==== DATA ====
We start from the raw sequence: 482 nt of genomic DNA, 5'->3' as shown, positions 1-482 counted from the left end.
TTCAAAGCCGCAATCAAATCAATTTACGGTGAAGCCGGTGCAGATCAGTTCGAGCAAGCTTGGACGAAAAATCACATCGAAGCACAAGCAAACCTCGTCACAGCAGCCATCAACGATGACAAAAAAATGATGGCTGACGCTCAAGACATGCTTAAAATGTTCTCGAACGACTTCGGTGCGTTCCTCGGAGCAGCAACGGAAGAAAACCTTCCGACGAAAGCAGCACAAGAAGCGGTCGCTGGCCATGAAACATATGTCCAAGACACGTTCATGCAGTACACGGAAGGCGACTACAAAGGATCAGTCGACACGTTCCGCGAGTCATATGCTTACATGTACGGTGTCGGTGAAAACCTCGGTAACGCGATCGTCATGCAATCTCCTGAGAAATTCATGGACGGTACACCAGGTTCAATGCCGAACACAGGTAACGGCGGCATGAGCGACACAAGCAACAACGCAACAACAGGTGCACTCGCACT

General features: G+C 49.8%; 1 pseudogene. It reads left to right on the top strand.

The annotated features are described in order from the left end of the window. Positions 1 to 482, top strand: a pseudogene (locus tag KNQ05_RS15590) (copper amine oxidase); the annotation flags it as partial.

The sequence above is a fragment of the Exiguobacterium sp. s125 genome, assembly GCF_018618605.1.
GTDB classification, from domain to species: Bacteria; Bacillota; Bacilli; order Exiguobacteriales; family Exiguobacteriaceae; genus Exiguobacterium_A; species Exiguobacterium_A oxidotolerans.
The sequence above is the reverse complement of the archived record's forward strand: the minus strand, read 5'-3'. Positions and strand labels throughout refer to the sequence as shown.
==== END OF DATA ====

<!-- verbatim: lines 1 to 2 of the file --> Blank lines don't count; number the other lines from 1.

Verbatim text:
We start from the raw sequence: 482 nt of genomic DNA, 5'->3' as shown, positions 1-482 counted from the left end.
TTCAAAGCCGCAATCAAATCAATTTACGGTGAAGCCGGTGCAGATCAGTTCGAGCAAGCTTGGACGAAAAATCACATCGAAGCACAAGCAAACCTCGTCACAGCAGCCATCAACGATGACAAAAAAATGATGGCTGACGCTCAAGACATGCTTAAAATGTTCTCGAACGACTTCGGTGCGTTCCTCGGAGCAGCAACGGAAGAAAACCTTCCGACGAAAGCAGCACAAGAAGCGGTCGCTGGCCATGAAACATATGTCCAAGACACGTTCATGCAGTACACGGAAGGCGACTACAAAGGATCAGTCGACACGTTCCGCGAGTCATATGCTTACATGTACGGTGTCGGTGAAAACCTCGGTAACGCGATCGTCATGCAATCTCCTGAGAAATTCATGGACGGTACACCAGGTTCAATGCCGAACACAGGTAACGGCGGCATGAGCGACACAAGCAACAACGCAACAACAGGTGCACTCGCACT